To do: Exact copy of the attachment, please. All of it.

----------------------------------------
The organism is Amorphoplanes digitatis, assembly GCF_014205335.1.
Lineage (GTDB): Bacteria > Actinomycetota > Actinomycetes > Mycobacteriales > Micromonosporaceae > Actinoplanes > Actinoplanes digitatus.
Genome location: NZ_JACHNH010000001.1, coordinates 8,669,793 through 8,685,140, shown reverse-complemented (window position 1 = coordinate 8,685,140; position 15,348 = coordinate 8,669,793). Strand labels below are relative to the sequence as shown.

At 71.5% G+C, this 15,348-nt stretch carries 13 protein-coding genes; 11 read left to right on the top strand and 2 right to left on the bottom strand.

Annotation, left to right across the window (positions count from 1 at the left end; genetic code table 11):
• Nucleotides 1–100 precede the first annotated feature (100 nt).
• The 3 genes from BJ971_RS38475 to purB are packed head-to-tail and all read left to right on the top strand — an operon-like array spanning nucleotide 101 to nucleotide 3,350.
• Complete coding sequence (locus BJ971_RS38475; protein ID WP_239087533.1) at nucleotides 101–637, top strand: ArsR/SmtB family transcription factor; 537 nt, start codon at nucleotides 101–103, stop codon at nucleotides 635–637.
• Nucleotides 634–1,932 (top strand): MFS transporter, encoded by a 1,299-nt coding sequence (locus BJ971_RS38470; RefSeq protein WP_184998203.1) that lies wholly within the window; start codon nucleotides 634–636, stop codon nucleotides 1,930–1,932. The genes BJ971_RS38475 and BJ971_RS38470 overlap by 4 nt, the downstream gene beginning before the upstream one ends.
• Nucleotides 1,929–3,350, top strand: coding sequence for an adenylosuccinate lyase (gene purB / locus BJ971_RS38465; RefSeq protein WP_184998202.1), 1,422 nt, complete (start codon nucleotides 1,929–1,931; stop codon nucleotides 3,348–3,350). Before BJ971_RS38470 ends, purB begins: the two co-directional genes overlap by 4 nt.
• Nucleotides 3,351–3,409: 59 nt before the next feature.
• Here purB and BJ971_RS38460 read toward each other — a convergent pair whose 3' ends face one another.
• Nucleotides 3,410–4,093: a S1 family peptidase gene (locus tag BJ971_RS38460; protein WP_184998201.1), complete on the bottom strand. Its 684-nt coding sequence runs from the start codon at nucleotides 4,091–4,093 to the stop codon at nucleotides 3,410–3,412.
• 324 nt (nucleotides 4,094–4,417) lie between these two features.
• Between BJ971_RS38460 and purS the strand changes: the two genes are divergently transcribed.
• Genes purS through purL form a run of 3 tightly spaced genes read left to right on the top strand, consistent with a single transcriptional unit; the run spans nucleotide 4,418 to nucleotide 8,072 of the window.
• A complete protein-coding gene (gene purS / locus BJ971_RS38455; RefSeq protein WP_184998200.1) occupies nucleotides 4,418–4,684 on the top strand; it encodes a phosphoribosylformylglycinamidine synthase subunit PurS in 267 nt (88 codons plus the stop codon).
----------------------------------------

The organism is Amorphoplanes digitatis, assembly GCF_014205335.1.
Lineage (GTDB): Bacteria > Actinomycetota > Actinomycetes > Mycobacteriales > Micromonosporaceae > Actinoplanes > Actinoplanes digitatus.
Genome location: NZ_JACHNH010000001.1, coordinates 8,669,793 through 8,685,140, shown reverse-complemented (window position 1 = coordinate 8,685,140; position 15,348 = coordinate 8,669,793). Strand labels below are relative to the sequence as shown.

At 71.5% G+C, this 15,348-nt stretch carries 13 protein-coding genes; 11 read left to right on the top strand and 2 right to left on the bottom strand.

Annotation, left to right across the window (positions count from 1 at the left end; genetic code table 11):
• Nucleotides 1–100 precede the first annotated feature (100 nt).
• The 3 genes from BJ971_RS38475 to purB are packed head-to-tail and all read left to right on the top strand — an operon-like array spanning nucleotide 101 to nucleotide 3,350.
• Complete coding sequence (locus BJ971_RS38475; protein ID WP_239087533.1) at nucleotides 101–637, top strand: ArsR/SmtB family transcription factor; 537 nt, start codon at nucleotides 101–103, stop codon at nucleotides 635–637.
• Nucleotides 634–1,932 (top strand): MFS transporter, encoded by a 1,299-nt coding sequence (locus BJ971_RS38470; RefSeq protein WP_184998203.1) that lies wholly within the window; start codon nucleotides 634–636, stop codon nucleotides 1,930–1,932. The genes BJ971_RS38475 and BJ971_RS38470 overlap by 4 nt, the downstream gene beginning before the upstream one ends.
• Nucleotides 1,929–3,350, top strand: coding sequence for an adenylosuccinate lyase (gene purB / locus BJ971_RS38465; RefSeq protein WP_184998202.1), 1,422 nt, complete (start codon nucleotides 1,929–1,931; stop codon nucleotides 3,348–3,350). Before BJ971_RS38470 ends, purB begins: the two co-directional genes overlap by 4 nt.
• Nucleotides 3,351–3,409: 59 nt before the next feature.
• Here purB and BJ971_RS38460 read toward each other — a convergent pair whose 3' ends face one another.
• Nucleotides 3,410–4,093: a S1 family peptidase gene (locus tag BJ971_RS38460; protein WP_184998201.1), complete on the bottom strand. Its 684-nt coding sequence runs from the start codon at nucleotides 4,091–4,093 to the stop codon at nucleotides 3,410–3,412.
• 324 nt (nucleotides 4,094–4,417) lie between these two features.
• Between BJ971_RS38460 and purS the strand changes: the two genes are divergently transcribed.
• Genes purS through purL form a run of 3 tightly spaced genes read left to right on the top strand, consistent with a single transcriptional unit; the run spans nucleotide 4,418 to nucleotide 8,072 of the window.
• A complete protein-coding gene (gene purS / locus BJ971_RS38455; RefSeq protein WP_184998200.1) occupies nucleotides 4,418–4,684 on the top strand; it encodes a phosphoribosylformylglycinamidine synthase subunit PurS in 267 nt (88 codons plus the stop codon).